Wednesday, October 30, 2013

Girl Pleated Winter Skirt Tutorial, part two.

 This post is part 2 of my October post for the Sewing Rabbit Creative Team.
Part one on Me Sew Crazy is a full tutorial to this easy pleated winter skirt plus another version with grosgrain ribbons. You can catch up HERE.

This version is made in this pretty soft cotton (from Jo-Anns) and you can see how the pleats drapes down soft and wavy. As opposed to the one from part one.

A closer look.

And from the side. You can always makes more pleats if you want them on the side too.

My team mates and I have had a little talk about serger thread colors and I am the type who mostly matches my thread with my you can see above.
The photo also shows that this skirt has lining.

Okay, I think that is all for me this time

Thank you.

Wednesday, October 23, 2013

Go to Patterns' Tour - Study Hall Jacket.

Andrea, thank you for inviting me to Go to Patterns' tour.

So as you might remember from a certain Project Run & Play finale this is not my first Study Hall Jacket.
Buuuut my bog girl needed a new jacket too so here we go. And she wanted a pink or a purple one - oh so girly classic.

Luckily I had this pre-quiltet purple fabric in my stash. It is one of those fabrics I like but I can't really put on finger on why, ha.
The rib is a dusty cotton rib and I lined it with a navy french terry to add an extra warm layer. 
This is of course meant as a fall/spring jacket, not a winter jacket. And this is perfect for that.

I kept the hidden zipper feature but did a bigger overlap so there was room for snaps too.

One of the pattern's pocket options are these AMAZING ruffle welt pockets. I absolutely love them.

I am not going to say that welt pockets are easy to make but these ruffled ones are not harder than normal welt pockets. And the instructions in the pattern is nice and clear so go for it.

A look at the french terry lining. This is the not very stretchy type so I was not so worried about mixing it with woven fabric and it worked great.

I love this hood with the elastic in the outer edge. It just gather it slightly and it stays up on the head perfectly without having to fiddle with tie bands.

If you want to make your own Study Hall Jacket you can buy the pattern HERE.

Thank you for coming by!

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Friday, October 18, 2013

The Olivia Dress - a pattern review and a GIVEAWAY.

So you know the blog Craftiness is not Optional, right!? Of course you do! So that lovely talented lady Jess has made another pattern - The Olivia dress/top. Woohoo!

It is a cute, no fuss pattern with lots of options. Dress or top length plus three sleeve lengths - well technically sleeveless and then two sleeve lengths. It has a comfortable loose fit but not too loose.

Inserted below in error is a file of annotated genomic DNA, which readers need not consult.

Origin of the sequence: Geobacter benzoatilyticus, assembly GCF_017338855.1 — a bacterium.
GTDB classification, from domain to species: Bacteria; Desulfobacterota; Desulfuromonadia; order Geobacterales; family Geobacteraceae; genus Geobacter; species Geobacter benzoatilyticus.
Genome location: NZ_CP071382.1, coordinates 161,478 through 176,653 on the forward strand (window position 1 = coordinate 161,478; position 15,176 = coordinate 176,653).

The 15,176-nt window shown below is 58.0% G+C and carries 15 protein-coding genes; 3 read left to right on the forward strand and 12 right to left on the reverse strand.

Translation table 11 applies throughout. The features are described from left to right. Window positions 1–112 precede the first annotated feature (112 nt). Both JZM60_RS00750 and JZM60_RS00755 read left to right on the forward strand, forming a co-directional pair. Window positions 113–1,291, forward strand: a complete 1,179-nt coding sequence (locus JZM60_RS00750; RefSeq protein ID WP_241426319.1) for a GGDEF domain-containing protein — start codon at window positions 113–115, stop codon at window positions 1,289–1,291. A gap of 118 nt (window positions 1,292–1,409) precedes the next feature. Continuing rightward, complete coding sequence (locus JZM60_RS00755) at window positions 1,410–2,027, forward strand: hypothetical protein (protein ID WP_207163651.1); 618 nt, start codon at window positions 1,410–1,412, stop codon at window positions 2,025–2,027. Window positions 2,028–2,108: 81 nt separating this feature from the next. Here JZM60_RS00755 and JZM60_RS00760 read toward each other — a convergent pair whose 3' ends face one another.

What I love the very most though....the professional way this pattern is made. The instructions are super clear and all the pattern parts are there for you. You don't have to make any yourself after given measurements. You just print, put it together, trace your size, cut your fabric and sew your dress. Ahhhh, love it! 

I am doing a bit of an experiment with this dress. Evelyn is always choosing her own clothes (while I am choosing other battles) and her knit dresses win 9.5 out of 10 times. But I would obviously love her to use all the clothes I am making for her - and sometimes that is woven dresses - so I was wondering if it was the sleeves in woven fabric that makes it that tiny bit uncomfortable for I went with the sleeveless option - even though I personally LOVE the little puff the sleeves has -  and then we will see.

Update: She chose it for school on monday. So far so good, yay. And proudly told people that complimented her that her Mommy made it - awwww.

I am not normally to these novelty prints - does this even fit into that category? Anyway.... there was just something about these purple haired ballerinas that just won me over. (maybe because I had hair that color once - yes, really! And no, I am not posting a photo.) The fabric is Ann Kelle for Robert Kaufman. Collection 'Girl Friends'. The other two fabrics are 21 wale cotton corduroy from also from Kaufman. And my favorite snaps from SnapSource.

And YAY you can win a copy of this pdf pattern (size 6 months to 8 yrs) too.

Earn your entries in the Rafflecoptor below and check back in a week. The lucky winner will be announced during the weekend of 26-27th of October '13.

Good luck!

a Rafflecopter giveaway

And make sure you don't miss the rest of the tour.

And if you just want to get started with this dress right away you can buy the pattern HERE.

Monday, October 14, 2013

Five and ten Designs, Volume One - pattern eBook review.

Gosh, this is a bit, no not the dress - I totally love that - but the amount of time it has taken me from I received my five and ten designs, Volume one eBook to me actually blogging about it. Red cheeks for sure over here! In fact it was the only thing on my looong to do list that I failed to do before the Project Run and Play madness started. So obviously it was first on my after-PRAP to do list.

And the really sharps ones might wonder what took me so long since PRAP ended like two weeks ago (well, at least for the contestants.) Hmmmm, let me just say this dress has caused me A LOT of problems....all my own fault....argh, don't you just hate when you don't have anyone to blame for your own problems, ha!

But let's start with the beginning.....the who's and what's. 
Five and ten Designs is founded by some very talented ladies: Jess - Craftiness is not Optional, Heidi - Elegance & Elephants, Stef - Girl. Inspired, Jessica - Me Sew Crazy and Delia - Delia Creates.